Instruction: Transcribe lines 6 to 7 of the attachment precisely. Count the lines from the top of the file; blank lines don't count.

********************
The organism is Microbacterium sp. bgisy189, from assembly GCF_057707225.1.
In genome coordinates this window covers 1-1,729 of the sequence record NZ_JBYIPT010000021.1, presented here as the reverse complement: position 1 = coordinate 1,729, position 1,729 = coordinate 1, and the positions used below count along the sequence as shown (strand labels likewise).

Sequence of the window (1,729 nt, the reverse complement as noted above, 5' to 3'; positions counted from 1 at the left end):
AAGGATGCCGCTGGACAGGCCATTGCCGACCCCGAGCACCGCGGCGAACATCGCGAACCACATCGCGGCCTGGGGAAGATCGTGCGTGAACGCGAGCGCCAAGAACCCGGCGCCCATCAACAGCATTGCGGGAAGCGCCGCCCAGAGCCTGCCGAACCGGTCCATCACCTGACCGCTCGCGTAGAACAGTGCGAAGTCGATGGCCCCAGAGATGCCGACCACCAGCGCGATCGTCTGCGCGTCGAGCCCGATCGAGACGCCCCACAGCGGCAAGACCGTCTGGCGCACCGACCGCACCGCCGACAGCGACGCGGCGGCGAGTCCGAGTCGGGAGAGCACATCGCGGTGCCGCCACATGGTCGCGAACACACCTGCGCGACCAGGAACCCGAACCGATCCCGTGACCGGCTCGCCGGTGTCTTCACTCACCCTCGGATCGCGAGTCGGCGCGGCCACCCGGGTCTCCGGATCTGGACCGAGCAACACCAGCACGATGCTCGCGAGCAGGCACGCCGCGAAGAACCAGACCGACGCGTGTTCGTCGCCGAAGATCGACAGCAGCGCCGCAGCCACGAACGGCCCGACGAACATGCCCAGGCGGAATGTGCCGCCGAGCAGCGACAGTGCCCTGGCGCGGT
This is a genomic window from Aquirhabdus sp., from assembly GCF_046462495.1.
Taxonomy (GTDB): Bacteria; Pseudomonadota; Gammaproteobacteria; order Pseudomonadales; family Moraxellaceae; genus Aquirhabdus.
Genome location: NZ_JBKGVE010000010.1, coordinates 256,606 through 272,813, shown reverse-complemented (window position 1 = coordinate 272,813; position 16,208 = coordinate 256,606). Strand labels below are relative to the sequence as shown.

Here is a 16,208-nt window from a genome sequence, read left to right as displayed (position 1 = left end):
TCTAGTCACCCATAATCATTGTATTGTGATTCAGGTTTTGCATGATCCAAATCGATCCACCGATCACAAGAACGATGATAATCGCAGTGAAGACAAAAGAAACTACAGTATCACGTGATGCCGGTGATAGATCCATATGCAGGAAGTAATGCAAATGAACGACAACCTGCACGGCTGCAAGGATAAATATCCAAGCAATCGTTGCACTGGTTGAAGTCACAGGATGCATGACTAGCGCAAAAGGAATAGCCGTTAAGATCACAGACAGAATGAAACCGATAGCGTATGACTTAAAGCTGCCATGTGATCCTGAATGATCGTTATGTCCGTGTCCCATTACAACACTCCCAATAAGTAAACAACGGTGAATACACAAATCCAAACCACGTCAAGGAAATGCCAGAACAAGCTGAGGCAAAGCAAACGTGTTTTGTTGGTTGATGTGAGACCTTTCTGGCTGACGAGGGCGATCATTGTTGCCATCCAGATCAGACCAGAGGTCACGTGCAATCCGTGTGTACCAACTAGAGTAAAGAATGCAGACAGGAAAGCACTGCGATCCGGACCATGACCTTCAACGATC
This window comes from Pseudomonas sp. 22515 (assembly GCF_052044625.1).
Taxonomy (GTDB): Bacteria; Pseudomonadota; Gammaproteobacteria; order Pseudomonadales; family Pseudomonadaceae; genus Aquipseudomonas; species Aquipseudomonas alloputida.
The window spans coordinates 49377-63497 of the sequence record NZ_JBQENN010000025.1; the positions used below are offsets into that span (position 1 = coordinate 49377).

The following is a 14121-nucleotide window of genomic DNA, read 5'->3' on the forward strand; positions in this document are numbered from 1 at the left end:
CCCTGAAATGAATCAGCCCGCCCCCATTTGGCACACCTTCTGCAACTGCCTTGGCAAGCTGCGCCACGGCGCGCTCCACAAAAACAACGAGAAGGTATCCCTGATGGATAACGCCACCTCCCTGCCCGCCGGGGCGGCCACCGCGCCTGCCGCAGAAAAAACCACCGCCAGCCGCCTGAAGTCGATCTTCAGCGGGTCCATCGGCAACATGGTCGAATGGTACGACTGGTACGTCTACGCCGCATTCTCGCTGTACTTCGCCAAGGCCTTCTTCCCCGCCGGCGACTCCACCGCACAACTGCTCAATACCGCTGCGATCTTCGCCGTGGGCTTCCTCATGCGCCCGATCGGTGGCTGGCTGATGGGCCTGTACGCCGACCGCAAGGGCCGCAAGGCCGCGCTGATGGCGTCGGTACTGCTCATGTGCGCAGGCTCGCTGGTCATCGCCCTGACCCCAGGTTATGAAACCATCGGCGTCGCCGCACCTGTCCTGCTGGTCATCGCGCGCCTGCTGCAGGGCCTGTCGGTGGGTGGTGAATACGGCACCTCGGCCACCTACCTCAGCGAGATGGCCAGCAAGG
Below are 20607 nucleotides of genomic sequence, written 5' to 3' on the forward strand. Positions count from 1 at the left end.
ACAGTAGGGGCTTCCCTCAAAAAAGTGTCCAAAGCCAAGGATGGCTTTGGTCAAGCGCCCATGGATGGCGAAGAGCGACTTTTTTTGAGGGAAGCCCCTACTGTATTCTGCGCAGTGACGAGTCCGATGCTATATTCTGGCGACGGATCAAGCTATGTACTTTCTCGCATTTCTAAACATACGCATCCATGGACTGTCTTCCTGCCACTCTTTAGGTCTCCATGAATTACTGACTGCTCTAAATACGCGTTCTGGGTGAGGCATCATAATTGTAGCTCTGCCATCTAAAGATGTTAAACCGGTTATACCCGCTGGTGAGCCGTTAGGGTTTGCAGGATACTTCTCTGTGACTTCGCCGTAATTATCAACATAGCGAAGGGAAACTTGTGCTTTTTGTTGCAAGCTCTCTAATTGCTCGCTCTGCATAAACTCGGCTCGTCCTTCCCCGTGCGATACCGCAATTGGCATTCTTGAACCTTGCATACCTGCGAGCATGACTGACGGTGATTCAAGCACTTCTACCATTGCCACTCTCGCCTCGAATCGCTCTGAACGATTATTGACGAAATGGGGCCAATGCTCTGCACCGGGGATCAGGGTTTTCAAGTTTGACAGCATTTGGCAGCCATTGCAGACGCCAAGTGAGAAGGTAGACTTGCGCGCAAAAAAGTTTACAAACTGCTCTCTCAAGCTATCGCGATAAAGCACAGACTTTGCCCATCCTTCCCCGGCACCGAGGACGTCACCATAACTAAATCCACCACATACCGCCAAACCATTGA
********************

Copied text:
Taxonomy (GTDB): Bacteria; Pseudomonadota; Gammaproteobacteria; order Pseudomonadales; family Moraxellaceae; genus Aquirhabdus.
Genome location: NZ_JBKGVE010000010.1, coordinates 256,606 through 272,813, shown reverse-complemented (window position 1 = coordinate 272,813; position 16,208 = coordinate 256,606). Strand labels below are relative to the sequence as shown.